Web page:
Kumar nodded vigorously, his glasses slipping again.

“Ease back down,” I whispered to myself, knowing that the general would never do it. Many of the pilots had gone up close and knocked on the Barrier before, then eased off the throttle and lived to tell about it. None had ever gotten so close before. I was sure that if he still lived after that initial detonation, as the transmissions indicated that he did, we had made a giant leap forward in reaching a solution. I wanted him to slow down, to return, but I knew he wouldn’t. He was going to knock down the Barrier and tweak the Demon’s nose, or die trying.

Then there was a second flash. The telemetry coming back from the General’s ship ceased. The final reading was 99.71.

I put on the general’s gun belt, which I was still holding. Somehow the weight of pistol felt comforting against my hip. For the first time I thought I understood why the general always wore it. In the act of buckling it on, I mentally came to a decision. I paused only a moment to grieve over him before rushing down to the hold.

The general had come close. Very close. Now it was my turn to see it through. I selected another craft with a very narrow profile, almost a needle-shape, and climbed in. Fixing on the headset, I contacted Kumar on the control deck.

“Test 968 ready to launch.”

“Sir, we haven’t had a chance for the pinnaces to locate and retrieve the previous wreckage yet,” objected Kumar, sounding nervous.

“Don’t worry, I doubt I’ll run into it,” I said soothingly, firing up the maneuvering jets to get out of the hold. “I want you to do something special for me this trip, Kumar. I want you to fly a drone right in front of my nose-cone.”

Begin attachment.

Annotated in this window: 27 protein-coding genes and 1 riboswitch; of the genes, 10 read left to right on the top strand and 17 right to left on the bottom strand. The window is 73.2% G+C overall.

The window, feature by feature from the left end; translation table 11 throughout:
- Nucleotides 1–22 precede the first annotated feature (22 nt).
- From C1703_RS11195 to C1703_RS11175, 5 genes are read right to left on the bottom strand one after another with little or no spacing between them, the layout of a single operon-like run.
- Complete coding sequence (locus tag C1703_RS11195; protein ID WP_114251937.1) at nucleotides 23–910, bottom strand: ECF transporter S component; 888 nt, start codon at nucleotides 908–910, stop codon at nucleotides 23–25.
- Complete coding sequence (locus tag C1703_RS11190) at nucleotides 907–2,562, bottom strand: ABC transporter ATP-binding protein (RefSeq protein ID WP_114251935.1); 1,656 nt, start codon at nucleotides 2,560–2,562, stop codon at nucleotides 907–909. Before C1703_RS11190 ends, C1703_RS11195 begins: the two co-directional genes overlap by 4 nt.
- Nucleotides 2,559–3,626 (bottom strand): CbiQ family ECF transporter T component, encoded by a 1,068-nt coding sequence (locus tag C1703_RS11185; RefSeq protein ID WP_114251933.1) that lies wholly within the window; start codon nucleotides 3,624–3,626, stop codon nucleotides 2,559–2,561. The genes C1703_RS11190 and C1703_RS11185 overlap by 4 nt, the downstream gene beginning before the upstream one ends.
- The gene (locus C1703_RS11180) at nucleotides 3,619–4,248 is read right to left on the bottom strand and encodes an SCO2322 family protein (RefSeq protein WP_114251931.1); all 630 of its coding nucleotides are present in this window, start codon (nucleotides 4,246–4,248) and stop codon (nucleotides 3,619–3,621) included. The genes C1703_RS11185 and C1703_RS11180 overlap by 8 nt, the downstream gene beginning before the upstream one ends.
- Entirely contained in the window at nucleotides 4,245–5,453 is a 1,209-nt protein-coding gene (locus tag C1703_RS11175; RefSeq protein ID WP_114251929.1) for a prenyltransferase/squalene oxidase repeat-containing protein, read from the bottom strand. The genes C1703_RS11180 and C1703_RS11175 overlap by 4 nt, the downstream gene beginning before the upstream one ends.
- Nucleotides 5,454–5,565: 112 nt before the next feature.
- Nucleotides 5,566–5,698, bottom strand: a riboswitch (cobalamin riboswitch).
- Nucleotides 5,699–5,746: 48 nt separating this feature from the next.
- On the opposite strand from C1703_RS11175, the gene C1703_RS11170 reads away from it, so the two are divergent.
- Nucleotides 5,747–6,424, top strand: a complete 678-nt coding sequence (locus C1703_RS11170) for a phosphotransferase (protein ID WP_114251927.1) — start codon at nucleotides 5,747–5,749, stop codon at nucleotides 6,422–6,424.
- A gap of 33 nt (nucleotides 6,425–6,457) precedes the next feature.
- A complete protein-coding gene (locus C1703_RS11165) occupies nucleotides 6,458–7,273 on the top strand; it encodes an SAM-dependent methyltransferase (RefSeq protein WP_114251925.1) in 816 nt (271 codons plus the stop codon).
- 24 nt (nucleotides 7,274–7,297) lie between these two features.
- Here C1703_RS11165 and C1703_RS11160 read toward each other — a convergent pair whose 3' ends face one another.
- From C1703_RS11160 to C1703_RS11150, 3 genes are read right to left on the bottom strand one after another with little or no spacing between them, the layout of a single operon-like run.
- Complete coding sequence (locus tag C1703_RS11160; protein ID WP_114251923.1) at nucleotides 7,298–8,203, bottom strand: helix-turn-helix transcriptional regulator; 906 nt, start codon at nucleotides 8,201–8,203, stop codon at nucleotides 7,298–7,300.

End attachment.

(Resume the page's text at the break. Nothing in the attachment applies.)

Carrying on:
“Sir, regulations on this mission state that you can’t launch without first allowing us to recover the wreckage.”

“Screw the wreck, Kumar!” I boomed, my breath blowing over the mike and distorting the transmission. I wanted to just do it, to get it over with. I knew inside that I was probably committing flashy suicide and I suddenly had no patience for formalities. I was Earth’s last Kamikaze, and I was going to get after that carrier, right now.

“I’m in command now, and I order you to launch a drone!”

He did so, and I maneuvered directly behind it. Using the computers to synch-up the firing of the reactions, my ship and the drone sped off together, like two bike racers on a sprint, one following in the other’s wind tunnel.

The reaction started and I took off, only feeling a slight pain of acceleration due to the partial stasis field that the ship generated to keep my bones from pressing out of my skin. Even so, I had to be under a good eight gees of force as I watched the drama of a Barrier run play out in front of me. Only this time, I was in the cockpit.